I’ve written about the wonderful Collector Earl’s Garden at Arundel before, and my children love it, so it I was extremely interested to witness the reaction of 23 other kids to it.
Having been round the castle, which was the real reason for the trip, as they had been studying knights and castles this term, they were taken into the garden before heading home. Our guide (provided by the castle), sadly didn’t consider the garden worth explaining to the children, or perhaps that the children would be capable of appreciating it. So, this – in fact – very interested group of 6 and 7 year olds, were given no historical context, and not told that this wasn’t actually medieval; which would have been a reasonable assumption as more or less everything else they had seen so far that day was. As they stood at one of the fountains, asking the very sensible question of why the water coming out of it was green, the guide walked away.
Left to our own devices the children enjoyed guessing the date of the garden: ‘900 years old’ said one, ‘500’ said another, ‘Ha, ha’ said I ‘actually just five’, which amused and intrigued them. I explained that it had been a car park (much nicer like this they thought), and that the design was inspired by a glimpse of the London garden of the Collector Earl in the corner of a portrait of his wife, which sadly our guide wouldn’t let us see – not even the copy which hangs in the public restaurant. I am still not entirely sure why the water is green, but I think it may have something to do with the dream-like quality of the garden, which is referenced by the centre piece pavilion, known as Oberon’s Palace. The garden is not quite historic, not exactly modern, and has a quirkiness given by its jungly planting and elements such as the green water and the ducal coronet which bobs on top of a fountain in the pavilion.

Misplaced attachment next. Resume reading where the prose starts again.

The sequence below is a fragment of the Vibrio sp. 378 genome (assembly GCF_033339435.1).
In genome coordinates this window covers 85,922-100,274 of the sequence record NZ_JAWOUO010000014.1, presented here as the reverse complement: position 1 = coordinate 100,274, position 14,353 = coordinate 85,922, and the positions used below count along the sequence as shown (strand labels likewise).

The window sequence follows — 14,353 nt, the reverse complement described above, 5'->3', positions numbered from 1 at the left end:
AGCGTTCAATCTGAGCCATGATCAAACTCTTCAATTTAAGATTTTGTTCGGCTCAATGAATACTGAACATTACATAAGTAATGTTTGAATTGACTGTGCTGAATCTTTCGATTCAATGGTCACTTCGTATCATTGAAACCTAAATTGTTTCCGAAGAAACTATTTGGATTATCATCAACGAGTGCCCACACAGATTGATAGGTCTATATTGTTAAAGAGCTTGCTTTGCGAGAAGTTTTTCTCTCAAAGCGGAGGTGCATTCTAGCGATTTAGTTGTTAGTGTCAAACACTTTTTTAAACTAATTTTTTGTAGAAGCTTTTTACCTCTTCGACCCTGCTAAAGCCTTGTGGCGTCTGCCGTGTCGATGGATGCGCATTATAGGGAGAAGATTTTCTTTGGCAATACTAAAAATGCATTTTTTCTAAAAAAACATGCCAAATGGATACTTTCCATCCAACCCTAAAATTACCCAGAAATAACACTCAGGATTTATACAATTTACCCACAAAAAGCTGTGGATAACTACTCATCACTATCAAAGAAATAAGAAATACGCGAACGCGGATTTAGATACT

After a loop round the rest of the old kitchen garden, and a chance to walk through the new stumpery, which has the makings of something rather wonderful, they were let loose on the labyrinth, which is mowed into the turf square in front of Oberon’s Palace. The animation in the pictures here, expresses their enthusiasm well. When talking on the train on the way home, we chatted about what they liked best and a surprising number of them liked the garden, and especially the maze.